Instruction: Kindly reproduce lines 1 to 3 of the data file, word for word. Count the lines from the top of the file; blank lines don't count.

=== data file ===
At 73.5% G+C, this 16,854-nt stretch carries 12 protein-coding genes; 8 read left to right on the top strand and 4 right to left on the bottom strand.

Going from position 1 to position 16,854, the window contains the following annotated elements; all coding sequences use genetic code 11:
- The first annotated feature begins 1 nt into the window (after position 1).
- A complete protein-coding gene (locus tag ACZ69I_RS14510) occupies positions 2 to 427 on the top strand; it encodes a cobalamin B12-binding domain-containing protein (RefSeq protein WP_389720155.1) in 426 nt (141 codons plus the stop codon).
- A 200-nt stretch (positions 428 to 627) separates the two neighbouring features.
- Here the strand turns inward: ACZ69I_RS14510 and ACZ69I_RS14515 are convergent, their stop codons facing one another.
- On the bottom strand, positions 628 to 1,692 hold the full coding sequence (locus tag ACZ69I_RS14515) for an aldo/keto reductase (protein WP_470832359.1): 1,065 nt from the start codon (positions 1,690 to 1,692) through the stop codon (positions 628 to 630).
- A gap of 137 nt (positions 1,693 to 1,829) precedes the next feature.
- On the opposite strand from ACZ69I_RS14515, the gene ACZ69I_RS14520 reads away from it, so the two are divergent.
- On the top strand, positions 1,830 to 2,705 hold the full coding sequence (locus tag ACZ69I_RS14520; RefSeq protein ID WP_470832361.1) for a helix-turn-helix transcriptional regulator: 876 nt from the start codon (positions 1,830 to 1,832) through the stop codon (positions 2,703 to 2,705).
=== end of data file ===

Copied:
At 73.5% G+C, this 16,854-nt stretch carries 12 protein-coding genes; 8 read left to right on the top strand and 4 right to left on the bottom strand.

Going from position 1 to position 16,854, the window contains the following annotated elements; all coding sequences use genetic code 11:
- The first annotated feature begins 1 nt into the window (after position 1).